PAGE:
Google Rolls Out Suggested User List For Plus
It’s Twitter all over again.
While you were enjoying your Labor Day holiday weekend, Google rolled out a list of 100 or so suggested folks to circle. Erh, follow.
If you have already set up a G+ profile, finding these recommendations is not straightforward. For example, it doesn’t show as an option when you visit your Circles tab and click “find people.” I don’t know how you are supposed to find it.
And if you do find it, you’ll find that content is a bit thin, but perhaps that reflects the early days of the service.
Here’s the politicians list, for example.
Note: the list does not provide a link to the suggested person’s profile (even though the names are blue in color).
I’m to take this recommendation on blind trust? When you also don’t categorize people correctly or provide their tag-lines?
For example, my friend +Beth Kanter is listed in “news”. Beth is a great resource if you’re interested in non-profits but she’s mis-identified as “news” which most people would probably think of as “journalist” given that there are no businesses on G+ at the moment. As Beth writes, “The list is not well-curated.”
Compare what you’d see about +Maggie Koerth-Baker (BoingBoing) if you mouse-over her name while in Plus versus what Google offers on its suggestion page. And remember, the suggestion page does not link to the person’s Google+ profile, unlike the mouseover. Which is the more information-rich?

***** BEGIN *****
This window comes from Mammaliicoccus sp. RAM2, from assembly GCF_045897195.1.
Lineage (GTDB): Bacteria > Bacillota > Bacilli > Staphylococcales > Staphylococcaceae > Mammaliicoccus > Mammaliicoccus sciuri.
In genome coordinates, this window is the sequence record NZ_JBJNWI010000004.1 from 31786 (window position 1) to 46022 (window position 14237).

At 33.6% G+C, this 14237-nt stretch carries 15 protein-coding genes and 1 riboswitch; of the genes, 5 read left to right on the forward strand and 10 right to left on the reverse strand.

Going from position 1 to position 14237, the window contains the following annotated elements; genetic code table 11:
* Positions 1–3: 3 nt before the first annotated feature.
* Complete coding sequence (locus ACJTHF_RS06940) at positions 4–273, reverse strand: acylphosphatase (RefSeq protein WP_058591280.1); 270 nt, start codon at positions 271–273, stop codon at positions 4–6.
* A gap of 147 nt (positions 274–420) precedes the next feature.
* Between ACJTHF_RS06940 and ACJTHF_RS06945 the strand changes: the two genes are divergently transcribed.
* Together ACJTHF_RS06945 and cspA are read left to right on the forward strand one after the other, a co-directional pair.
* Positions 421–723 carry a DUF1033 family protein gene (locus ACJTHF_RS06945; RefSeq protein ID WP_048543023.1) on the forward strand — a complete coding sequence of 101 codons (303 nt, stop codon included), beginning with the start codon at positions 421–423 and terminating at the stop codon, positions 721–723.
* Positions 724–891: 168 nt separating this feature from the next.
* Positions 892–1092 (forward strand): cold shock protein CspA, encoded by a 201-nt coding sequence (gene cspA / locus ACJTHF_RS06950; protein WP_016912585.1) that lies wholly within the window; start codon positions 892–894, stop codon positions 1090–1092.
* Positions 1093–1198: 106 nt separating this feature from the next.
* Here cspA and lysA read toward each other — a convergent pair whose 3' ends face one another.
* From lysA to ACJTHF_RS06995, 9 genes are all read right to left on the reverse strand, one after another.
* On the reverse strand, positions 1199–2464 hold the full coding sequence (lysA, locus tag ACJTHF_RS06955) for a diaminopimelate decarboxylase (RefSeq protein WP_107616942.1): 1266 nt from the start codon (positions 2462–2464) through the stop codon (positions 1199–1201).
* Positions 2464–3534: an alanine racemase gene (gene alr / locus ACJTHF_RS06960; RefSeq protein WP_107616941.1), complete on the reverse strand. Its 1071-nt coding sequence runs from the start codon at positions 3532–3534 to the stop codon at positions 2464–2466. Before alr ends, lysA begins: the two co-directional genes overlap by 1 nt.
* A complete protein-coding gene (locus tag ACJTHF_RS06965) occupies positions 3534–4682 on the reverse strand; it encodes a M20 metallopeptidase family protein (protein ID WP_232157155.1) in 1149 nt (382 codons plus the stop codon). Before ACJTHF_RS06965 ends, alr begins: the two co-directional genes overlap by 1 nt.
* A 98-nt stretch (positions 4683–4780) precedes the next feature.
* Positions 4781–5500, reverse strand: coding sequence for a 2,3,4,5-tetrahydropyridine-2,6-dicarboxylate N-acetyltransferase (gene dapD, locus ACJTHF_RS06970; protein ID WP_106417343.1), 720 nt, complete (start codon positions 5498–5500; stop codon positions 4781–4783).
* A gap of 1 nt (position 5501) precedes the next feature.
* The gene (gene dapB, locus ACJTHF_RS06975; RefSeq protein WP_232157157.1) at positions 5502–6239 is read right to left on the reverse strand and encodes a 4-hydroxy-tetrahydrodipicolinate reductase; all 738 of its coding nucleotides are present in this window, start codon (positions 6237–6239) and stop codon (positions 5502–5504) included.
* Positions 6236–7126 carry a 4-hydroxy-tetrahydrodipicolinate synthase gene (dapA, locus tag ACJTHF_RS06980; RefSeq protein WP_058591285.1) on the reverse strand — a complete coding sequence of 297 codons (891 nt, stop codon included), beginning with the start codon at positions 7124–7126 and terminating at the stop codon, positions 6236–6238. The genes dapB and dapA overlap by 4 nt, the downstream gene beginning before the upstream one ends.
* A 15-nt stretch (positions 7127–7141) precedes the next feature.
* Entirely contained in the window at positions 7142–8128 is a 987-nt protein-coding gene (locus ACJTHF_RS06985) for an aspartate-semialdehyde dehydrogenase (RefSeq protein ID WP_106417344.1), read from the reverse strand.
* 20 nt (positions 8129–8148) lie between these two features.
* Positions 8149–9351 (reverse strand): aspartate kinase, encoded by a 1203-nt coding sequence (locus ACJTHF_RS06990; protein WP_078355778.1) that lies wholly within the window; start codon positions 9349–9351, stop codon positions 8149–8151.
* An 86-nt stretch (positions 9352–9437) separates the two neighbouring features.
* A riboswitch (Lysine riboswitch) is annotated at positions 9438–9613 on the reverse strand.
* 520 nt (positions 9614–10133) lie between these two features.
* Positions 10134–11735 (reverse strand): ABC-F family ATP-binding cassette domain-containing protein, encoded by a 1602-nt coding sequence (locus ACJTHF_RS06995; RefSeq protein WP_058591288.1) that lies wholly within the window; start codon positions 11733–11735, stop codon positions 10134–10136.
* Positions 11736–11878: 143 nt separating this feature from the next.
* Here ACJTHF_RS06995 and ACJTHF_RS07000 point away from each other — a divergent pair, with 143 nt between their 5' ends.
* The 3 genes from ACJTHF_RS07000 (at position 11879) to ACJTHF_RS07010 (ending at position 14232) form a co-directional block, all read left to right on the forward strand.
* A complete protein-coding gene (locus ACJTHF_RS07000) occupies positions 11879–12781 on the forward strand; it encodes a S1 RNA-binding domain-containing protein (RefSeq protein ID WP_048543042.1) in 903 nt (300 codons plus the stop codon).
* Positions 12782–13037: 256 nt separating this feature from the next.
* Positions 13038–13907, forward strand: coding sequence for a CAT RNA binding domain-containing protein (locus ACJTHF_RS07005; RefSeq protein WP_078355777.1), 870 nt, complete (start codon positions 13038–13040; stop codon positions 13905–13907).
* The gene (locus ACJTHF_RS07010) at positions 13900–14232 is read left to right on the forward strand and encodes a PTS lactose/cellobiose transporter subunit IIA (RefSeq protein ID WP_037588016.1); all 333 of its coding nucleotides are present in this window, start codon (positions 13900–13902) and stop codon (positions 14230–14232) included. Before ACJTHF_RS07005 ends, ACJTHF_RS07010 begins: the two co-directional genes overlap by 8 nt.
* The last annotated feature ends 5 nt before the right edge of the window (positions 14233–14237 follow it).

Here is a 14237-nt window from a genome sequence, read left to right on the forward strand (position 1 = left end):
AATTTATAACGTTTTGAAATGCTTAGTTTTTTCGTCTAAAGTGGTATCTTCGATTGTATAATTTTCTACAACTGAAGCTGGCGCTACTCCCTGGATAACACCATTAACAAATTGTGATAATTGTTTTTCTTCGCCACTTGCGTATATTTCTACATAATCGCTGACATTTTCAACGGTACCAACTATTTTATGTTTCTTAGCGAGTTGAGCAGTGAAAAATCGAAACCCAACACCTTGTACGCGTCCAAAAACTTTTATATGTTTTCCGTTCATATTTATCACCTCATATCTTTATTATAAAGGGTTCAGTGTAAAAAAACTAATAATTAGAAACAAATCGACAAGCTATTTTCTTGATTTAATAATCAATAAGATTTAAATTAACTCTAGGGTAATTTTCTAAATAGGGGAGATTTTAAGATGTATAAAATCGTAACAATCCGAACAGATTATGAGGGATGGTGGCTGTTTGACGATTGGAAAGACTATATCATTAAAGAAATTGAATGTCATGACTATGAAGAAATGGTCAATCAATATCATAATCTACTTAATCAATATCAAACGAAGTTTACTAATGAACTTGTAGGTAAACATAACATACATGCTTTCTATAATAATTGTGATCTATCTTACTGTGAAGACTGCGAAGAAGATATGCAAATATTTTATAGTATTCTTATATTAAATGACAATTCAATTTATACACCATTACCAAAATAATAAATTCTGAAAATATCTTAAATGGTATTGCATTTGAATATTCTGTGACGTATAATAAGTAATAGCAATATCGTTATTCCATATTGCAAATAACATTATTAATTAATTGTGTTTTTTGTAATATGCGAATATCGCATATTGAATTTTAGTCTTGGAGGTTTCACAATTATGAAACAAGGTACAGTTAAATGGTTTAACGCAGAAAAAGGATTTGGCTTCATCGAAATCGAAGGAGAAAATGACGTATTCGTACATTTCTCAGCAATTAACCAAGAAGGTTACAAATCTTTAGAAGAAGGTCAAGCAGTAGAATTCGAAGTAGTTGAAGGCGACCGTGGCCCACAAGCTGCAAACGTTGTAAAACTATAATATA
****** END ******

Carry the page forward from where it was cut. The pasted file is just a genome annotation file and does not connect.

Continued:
You’d think Google would learn a little bit from those who have come before it. Almost two years ago, RWW wrote:
Twitter’s Suggested Users List (SUL), a longstanding and much-disputed feature of the popular microblogging app, has finally bitten the dust.
Twitter now offers up a “Who to Follow” link that appears at the top of the menu bar after you’ve logged in. Easily found. It leads with suggestions — suggestions that should be similar to suggested follows in Google+ Circles. Or you can find your friends on gMail, Hotmail, Yahoo, AOL and LinkedIn.
Then there are suggestions by topic, which seems to be what Google is emulated. Compared with Google+, which has five politics accounts, Twitter has 39 accounts in its ‘government’ category. (These do not appear to be customized for each person. I logged in with two different accounts – both saw 39 listings for government and 51 for news.)
Moreover, unlike Google+, Twitter’s suggestions come complete with a link to the person or organization profile as well as any information made public about the account (blurb and bio). And there are changing, contextual suggestions in the right navigation pane.
Is there any comparison in information density and usefulness?
We’re about to pilot a ‘suggested user’-like mechanism on Google+. If you’ve got more than 100k followers on Twitter, DM me – lets talk!
For discussion about this policy, see:
- Controversy Over New Suggested Users List on Google+, +Johnathan Chung
- Do You Think Google Should Be Creating Lists Like This?, +Christina Trapolino
- Google Suggested User List Is Overwhelmingly White, SFGate
- Google+ Power Users Reject Suggested Users List, Mashable
- More Thoughts On The Google SUL, +Alexander Howard, O’Reilly Media
- Official Suggested Users List Debate, +Ahmed Zeeshan, Google
- Rebuttals To The Top Seven Objections To Google’s New “Suggested Users” Super-Charge List, +Alida Brandenburg, Pandora
- Suggested User Functionality, +Bradley Horowitz, Google
- The Good, the Bad and the Ugly ways this might affect the current community, +Ryan Crowe
- UnderFire: The Google+ Suggested List, +Craig Kanalley, HuffPo
- What’s Better Than A Suggested Users List?, +Robert Scoble, RackSpace
- Who Deserves To Be A Google+ Suggested User, PCMag.com